I've been returning to myself, lately. I recognized some time ago that I had gone very far away from who I once knew myself to be, and the lethargy, illness, and stress of being lost inside caused me to rattle the cage until I was out. I wouldn't say "free", because freedom is a state … Continue reading Entry 1.14.17: Returning
The autumn garden in late afternoon sun.Spring gardens get the glut of our attention for their buzzing, dripping, luscious display of new life. The bright green of new leaves bursting from buds and the many-colored petals surround us, echoing bird songs and the scratching of other newborn tree-dwellers scampering up the bark and home. It's … Continue reading What We Can Learn from the Autumn Garden
On the third night of a weekend retreat on Buddhist grounds, somewhere in the state of New York, I asked a question of my teachers: what is the antidote for guilt in Buddhism? A soft-spoken nun named Chen-Ma laughed a bit and spoke into her mike after a measured pause: "In Buddhism, we consider guilt … Continue reading On the “Useless” Emotion of Guilt
Heartache is a creature discomfort unlike any other known to us humans. Unlike the usual sadness or despair we experience over things like a lost job, lack of parental support, or not having as many social opportunities as we'd like, matters of lost or damaged loves are particularly and broadly wrenching and tend to send … Continue reading Weathering a Storm of the Heart
On the bus, I looked out the dirty window and wondered how many people out there wanted to survive themselves like they want to survive the world. As I stared out the window wondering, a truck knocked into the bus three blocks from my stop. The truck driver got out and yelled at the bus … Continue reading Crashing: Thoughts on a Bus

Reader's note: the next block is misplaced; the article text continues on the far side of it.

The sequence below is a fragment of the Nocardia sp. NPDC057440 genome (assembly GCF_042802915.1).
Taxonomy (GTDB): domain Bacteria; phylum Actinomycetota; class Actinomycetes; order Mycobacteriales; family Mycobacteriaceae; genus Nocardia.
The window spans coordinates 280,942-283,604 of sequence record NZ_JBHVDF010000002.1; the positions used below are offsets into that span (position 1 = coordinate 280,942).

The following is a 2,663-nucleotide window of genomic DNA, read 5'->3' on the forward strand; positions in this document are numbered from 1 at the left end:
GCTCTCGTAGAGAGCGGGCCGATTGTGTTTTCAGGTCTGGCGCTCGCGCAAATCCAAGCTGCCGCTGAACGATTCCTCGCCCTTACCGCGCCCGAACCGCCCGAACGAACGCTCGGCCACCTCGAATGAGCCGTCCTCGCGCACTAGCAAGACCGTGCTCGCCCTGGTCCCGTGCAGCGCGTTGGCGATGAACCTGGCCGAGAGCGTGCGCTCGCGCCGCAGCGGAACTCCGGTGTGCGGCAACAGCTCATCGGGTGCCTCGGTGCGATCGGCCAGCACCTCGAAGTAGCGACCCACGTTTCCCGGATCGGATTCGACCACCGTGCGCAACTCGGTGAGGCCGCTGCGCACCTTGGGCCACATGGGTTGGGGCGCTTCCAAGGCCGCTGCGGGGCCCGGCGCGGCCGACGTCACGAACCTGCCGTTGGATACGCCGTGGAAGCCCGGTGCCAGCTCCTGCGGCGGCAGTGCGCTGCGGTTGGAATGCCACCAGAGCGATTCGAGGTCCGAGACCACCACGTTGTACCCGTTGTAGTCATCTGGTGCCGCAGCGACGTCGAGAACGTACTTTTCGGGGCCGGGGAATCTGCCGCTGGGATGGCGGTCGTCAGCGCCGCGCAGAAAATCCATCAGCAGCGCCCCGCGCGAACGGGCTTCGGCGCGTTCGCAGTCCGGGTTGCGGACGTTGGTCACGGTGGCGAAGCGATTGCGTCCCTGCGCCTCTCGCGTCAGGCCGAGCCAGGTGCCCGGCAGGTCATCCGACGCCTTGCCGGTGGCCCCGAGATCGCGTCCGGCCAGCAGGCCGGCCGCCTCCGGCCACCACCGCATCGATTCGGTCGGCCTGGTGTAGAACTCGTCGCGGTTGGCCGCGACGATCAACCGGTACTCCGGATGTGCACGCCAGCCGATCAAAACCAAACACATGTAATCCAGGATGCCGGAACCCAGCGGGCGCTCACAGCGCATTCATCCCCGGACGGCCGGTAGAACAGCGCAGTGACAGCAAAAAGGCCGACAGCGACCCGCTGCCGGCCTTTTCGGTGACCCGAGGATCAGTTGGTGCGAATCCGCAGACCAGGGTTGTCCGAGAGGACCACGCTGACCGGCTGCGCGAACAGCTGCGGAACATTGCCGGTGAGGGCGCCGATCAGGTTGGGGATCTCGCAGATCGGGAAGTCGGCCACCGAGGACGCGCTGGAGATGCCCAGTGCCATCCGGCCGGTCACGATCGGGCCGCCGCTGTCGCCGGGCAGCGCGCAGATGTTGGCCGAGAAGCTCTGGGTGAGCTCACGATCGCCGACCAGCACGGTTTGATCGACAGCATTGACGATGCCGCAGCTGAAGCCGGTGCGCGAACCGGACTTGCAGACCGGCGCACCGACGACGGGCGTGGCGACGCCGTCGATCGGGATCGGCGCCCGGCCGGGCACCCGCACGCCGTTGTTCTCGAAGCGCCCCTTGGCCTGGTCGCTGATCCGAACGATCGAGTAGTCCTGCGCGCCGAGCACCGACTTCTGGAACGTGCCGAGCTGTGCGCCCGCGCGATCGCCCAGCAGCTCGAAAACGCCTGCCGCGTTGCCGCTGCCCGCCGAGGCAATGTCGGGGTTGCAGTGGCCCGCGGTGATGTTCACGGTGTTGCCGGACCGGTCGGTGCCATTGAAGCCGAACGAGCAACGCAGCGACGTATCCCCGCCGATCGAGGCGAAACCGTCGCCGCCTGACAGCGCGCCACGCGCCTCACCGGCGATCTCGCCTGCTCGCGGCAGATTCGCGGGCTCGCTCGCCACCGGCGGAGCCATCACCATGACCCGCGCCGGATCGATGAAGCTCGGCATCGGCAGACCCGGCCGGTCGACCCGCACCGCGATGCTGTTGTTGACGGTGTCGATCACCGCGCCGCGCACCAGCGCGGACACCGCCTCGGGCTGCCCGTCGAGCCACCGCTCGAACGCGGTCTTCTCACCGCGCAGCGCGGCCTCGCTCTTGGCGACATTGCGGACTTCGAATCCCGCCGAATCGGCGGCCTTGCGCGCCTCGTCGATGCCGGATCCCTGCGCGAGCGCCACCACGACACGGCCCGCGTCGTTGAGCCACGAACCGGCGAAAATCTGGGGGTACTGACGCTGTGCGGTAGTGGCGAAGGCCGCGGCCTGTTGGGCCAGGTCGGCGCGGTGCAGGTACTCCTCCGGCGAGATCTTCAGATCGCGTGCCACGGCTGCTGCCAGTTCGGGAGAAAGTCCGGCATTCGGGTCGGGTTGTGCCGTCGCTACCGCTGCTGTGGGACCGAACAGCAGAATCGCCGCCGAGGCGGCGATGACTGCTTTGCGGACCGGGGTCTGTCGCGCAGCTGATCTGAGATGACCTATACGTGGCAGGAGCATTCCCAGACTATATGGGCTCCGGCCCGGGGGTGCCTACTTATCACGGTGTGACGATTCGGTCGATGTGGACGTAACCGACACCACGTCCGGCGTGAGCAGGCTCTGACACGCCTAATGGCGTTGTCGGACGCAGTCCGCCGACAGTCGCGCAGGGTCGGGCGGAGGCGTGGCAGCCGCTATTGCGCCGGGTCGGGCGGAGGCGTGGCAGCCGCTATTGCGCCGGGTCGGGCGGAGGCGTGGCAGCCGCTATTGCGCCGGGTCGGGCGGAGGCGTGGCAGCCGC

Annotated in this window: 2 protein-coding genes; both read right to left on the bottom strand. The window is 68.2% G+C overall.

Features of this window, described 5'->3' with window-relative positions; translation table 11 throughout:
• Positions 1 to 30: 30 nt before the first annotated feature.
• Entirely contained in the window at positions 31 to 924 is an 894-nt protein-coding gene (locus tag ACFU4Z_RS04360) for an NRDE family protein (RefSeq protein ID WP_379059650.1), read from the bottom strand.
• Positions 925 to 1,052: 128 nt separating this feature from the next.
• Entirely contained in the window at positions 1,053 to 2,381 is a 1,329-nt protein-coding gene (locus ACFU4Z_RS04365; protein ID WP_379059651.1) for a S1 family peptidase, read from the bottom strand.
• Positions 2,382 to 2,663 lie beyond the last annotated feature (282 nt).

This afternoon I filled my travel mug with coffee, laced up my snow boots and walked around Boerum Hill and Cobble Hill in Brooklyn. This is what I saw: The buildings are old and lovable with their many shades of weathered red brick, fortressed in by high, steep, often crumbling front steps and scraggly branched … Continue reading Snow Day in Brooklyn!
Yesterday the city of New York was wrapped up in a blanket of giddy cheer because almost every municipal worker, chain shop keeper, and commuter knew they were going to be home, in snow-globe like surroundings until Wednesday. Mayor De Blasio granted the first snow day of the year and since the announcement came at … Continue reading Walking Through Blizzard Juno in Central Park
According to the Alzheimer's Association, one in three seniors are diagnosed with Alzheimer's or some other form of dementia. There are currently 5 million Americans living with Alzheimer's, and a new patient is diagnosed every 67 seconds. Given the striking number of families this disease affects, the discussion about a cure and preventative methods is … Continue reading ‘Still Alice’ and the Empathetic Eye